Fourth Sunday of Easter – A

What do you do when bad things happen to good people?  This is the difficulty that Peter is faced with in the second reading today. His communities are having a torrid time.  The risen Lord had given them new hope and joy, but now they are suffering for their faith.  They have to endure persecution, torture and even death for their belief in Jesus.  Peter responds by reflecting on Jesus, who, when faced with persecution did not retaliate but bore his sufferings for love of us. ‘Christ also suffered for you, leaving you an example, so that you should follow in his steps … When he was abused, he did not return abuse; when he suffered, he did not threaten; but he entrusted himself to the one who judges justly.’ Continue reading

Third Sunday of Easter – A

The author John Shea distinguishes three different movements in the mass.  First, you gather the folks, then you tell the stories and finally you break the bread.  This is what we do every Sunday and this is what happens with the disciples on the road to Emmaus.  Many scholars have taken up this story as a great example of what every mass should be like. Continue reading

Second Sunday of Easter – A

In today’s gospel, we find the disciples locking themselves into a room because they were afraid of the Jewish authorities. They are not in a good space.  This is the proverbial ‘between a rock and a hard place’.  Even though Mary Magdalene had come to them from the empty tomb announcing, “I have seen the Lord,” this was not enough to overcome their fear. And they had every right to be afraid.  What had been done to Jesus could also be done to them so as to get rid of every trace of Jesus. But it wasn’t just fear that kept them indoors.  They were sore with grief and guilt for having deserted their Master in his hour of need.  They sought refuge in each other’s company but there is a hole in their little community that they cannot fill.  They lack Jesus, the one they had pinned their hopes on. Whom will they follow now?  What will they be able to do without him?  They are a community without a mission and without vision; a frightened group closed in on itself. The darkness that covered the whole earth on Good Friday still lingers on painfully in their hearts.

Then, suddenly, Jesus takes the initiative and effortlessly comes to them.  He simply stands in their midst and says to them, “Peace be with you.”  We’ve heard the story so often that this extraordinary statement fails to surprise us.  For the disciples, however, this was really a bolt from the blue.  How could someone dead and buried suddenly appear? What’s more, his greeting of peace is extraordinary.  There is no reproach or recrimination, just peace, flowing like a river, pouring the oil of gladness and forgiveness over their grief-stricken hearts.  This little community, recently so distraught, begins to be transformed. From fear, they pass to the peace that Jesus instills in them. From the darkness of night, they pass to the joy of returning to see him full of life. Jesus had broken through their walls of unbelief and they were all filled with incredible joy.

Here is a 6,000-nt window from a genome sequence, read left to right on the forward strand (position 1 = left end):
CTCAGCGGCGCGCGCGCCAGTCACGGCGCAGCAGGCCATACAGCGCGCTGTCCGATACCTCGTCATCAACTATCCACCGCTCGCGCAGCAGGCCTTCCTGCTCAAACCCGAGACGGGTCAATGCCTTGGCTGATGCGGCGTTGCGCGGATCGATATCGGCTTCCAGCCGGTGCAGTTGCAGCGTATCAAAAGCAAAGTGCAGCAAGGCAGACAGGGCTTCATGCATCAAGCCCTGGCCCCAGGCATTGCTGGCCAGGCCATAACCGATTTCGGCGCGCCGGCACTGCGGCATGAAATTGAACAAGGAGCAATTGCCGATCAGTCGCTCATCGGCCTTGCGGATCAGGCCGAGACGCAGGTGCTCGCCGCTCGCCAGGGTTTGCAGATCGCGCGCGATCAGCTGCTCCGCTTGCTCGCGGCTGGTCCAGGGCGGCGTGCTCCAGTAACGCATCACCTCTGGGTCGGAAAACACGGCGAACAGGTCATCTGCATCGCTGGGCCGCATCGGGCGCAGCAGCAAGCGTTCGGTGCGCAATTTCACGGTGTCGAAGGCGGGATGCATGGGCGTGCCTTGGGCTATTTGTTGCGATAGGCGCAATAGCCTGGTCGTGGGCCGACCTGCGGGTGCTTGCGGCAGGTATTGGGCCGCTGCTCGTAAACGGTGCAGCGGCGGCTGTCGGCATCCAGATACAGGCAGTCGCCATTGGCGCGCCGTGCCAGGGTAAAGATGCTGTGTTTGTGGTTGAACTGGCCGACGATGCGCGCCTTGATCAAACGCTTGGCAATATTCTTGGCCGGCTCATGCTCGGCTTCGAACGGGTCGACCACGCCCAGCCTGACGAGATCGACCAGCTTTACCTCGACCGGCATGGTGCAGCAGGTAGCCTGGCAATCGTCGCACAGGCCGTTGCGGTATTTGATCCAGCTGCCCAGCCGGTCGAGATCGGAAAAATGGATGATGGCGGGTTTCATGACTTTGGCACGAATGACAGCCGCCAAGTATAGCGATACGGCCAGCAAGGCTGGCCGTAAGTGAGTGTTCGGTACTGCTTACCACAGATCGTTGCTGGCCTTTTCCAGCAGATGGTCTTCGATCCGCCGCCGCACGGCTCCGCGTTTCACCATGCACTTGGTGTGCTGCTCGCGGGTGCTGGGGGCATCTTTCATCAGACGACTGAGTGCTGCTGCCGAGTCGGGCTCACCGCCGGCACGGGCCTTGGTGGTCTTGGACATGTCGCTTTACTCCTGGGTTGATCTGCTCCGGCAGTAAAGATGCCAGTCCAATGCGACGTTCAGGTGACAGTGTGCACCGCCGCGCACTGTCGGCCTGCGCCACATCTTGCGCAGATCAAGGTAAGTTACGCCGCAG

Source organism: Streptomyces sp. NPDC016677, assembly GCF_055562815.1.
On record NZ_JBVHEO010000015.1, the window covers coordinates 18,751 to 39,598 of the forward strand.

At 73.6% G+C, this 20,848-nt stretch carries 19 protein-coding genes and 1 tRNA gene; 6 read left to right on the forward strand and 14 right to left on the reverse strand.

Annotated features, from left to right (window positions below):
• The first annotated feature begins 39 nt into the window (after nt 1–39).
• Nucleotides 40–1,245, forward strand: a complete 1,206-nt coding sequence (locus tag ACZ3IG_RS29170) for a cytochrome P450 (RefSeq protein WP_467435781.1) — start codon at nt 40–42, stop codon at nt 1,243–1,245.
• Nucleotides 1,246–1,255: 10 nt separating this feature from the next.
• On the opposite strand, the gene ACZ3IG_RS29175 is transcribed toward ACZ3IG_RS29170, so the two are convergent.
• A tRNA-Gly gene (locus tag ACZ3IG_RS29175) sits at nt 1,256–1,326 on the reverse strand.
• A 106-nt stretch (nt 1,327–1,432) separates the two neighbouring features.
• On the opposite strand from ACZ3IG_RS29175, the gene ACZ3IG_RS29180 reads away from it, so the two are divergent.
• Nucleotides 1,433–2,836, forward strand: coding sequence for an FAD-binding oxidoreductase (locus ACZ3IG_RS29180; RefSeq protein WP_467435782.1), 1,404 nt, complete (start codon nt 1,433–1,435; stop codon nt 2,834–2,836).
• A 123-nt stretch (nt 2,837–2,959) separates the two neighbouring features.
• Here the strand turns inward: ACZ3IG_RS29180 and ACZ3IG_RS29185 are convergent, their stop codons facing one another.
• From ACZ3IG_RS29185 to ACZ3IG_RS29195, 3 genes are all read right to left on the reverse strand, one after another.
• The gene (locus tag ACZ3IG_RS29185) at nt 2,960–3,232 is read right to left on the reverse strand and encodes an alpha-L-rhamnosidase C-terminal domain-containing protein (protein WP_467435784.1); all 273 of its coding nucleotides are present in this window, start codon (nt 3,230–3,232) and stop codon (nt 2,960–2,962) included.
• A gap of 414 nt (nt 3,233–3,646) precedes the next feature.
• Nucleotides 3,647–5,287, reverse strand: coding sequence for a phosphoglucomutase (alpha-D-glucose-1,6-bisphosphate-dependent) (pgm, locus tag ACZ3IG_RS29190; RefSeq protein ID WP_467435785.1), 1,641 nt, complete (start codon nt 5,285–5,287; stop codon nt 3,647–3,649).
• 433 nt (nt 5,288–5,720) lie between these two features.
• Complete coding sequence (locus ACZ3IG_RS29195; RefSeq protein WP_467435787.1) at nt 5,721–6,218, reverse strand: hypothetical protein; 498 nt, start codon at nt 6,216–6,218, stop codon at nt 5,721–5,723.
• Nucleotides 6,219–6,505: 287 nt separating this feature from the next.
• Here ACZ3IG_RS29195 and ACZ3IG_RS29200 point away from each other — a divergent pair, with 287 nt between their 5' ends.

But then, there is another twist.  Incredible though this joy may be, it doesn’t seem to last.  True, they got out of there and found Thomas to tell him the good news but then their joy appears to wear thin. Eight days later we find them once again huddled behind closed doors. Presumably fear had once again entered their hearts. But there is another issue.  Time wise it’s only three days from Good Friday to Easter Sunday, but emotionally it’s a much bigger deal. All the resurrection stories spell out the great struggle the Apostles had in coming to terms with this radical transformation. It’s not in our DNA to jump from deep mourning to great joy in a matter of days.  This can only be encouraging for us also as we too struggle to believe that God can be such a God of surprises!

And then there is Thomas, who, it seems, was an even harder nut to crack.  There is something very modern about this man who lays down certain conditions before he can believe.  Yet in wanting to see the wounds of Jesus and place his finger into his side, Thomas is merely making sure that the risen Lord is not just some fantasy or hallucination but is the same Jesus who died a cruel death.  He does not want to separate the resurrection from the cross which has implications for all of us.  It means we cannot live the “risen life” of Jesus authentically unless we bear in our bodies the wounds of the cross. This means being conscious that we develop the capacity to love and to be loved only by dying to ourselves. Our wounds are also a constant reminder of our frailty and that it is God’s grace that raises us up to new life.  When Thomas touched the wounds the true greatness of Jesus dawned on him, his doubts vanished, and his faith was reborn.  In the end, his confession of faith far outstrips that of the other apostles in confessing that Jesus was not only Lord but also God.